YouTube has banned ads about gambling, alcohol, politics, and prescription drugs from its masthead, the website’s most prominent advertisement slot. Axios reported the ban…
The web’s most popular email client is testing its biggest overhaul since 2011, and it’s gone back to basics with a focus on email. “Well, duh,” you might think, but take a look at the screenshots Geek was able to get of the new interface and you will understand.
Changing something we use every day, and which is vital to our online personal and work flow, is a touchy enterprise which is why big changes don’t come about too often. Google tries to introduce new features slowly and always as an option at first, so that you are never dropped in the deep end.
That said, time moves on, and nowhere does it move as fast as the online highway of technology and progress. The new layout is obviously designed with multi screens in mind; that is to say with tablets, various smartphones sizes as well as the desktop.
There is a new fly-in menu that replaces the tab structure that came in place last year.
Google Hangouts will now show on the opposite side of the screen, pleasing those of us who like to utilise the whole screen real estate, especially if you are on a 16:9 ratio screen which has become more popular over the last five years.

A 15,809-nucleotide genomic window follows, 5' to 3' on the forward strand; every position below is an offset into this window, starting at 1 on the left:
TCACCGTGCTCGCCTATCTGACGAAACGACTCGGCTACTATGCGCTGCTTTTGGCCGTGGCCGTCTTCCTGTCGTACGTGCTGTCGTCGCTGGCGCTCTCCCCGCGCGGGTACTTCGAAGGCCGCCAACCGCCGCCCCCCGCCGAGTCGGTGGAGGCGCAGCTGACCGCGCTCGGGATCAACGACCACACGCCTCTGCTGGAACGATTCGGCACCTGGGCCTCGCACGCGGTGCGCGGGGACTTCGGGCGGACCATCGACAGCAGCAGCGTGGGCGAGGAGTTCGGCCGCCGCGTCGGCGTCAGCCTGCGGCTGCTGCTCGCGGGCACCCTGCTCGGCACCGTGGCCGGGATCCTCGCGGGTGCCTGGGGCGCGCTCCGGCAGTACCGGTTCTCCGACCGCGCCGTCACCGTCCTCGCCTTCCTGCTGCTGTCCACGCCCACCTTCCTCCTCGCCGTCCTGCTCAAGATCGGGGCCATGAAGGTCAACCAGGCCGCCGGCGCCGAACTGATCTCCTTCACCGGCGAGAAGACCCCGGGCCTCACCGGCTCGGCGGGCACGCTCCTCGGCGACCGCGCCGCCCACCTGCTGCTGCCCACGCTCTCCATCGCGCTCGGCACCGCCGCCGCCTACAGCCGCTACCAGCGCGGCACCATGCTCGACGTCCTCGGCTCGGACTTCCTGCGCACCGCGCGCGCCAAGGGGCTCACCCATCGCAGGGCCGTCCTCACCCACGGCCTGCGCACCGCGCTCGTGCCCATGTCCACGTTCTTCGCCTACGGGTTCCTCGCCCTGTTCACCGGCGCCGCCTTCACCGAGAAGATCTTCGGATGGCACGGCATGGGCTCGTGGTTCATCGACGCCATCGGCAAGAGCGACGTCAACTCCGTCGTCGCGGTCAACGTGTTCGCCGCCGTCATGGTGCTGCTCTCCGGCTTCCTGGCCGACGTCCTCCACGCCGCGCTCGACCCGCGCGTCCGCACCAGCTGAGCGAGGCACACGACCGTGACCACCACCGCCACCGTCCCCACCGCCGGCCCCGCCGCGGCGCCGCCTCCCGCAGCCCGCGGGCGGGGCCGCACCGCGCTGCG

One of the bigger new features is the reminder creation bubbles on the bottom right, mainly due to leaks of this feature being spotted on other Google products. This leads us to believe it will be a design shift across the entire Google interface platform on both mobile and desktop in how we create new functions from composing emails to to do lists and calendar events.
One of my personal new favourites is the pin feature, which will replace stars. The interface will allow you to switch between seeing all the pinned emails at the top or as they arrived. Having the emails on top of those you want remember to get back to, is something most of us use the “show as unread” feature to do. It works in much the same way as the new pinning feature that Twitter released with its latest design change.
Now before you get too excited, this still is very much in a testing phase and Google has not said when, or even if, it will implement the redesign. From the look of it though, we can at the very least see that Google is seriously looking at a big shift to its top product (after search of course).
Google I/O is just around the corner, so it would be a great time to announce something like this, hint, hint, wink, wink…
What do you think of this look and direction? Let us know in the comments.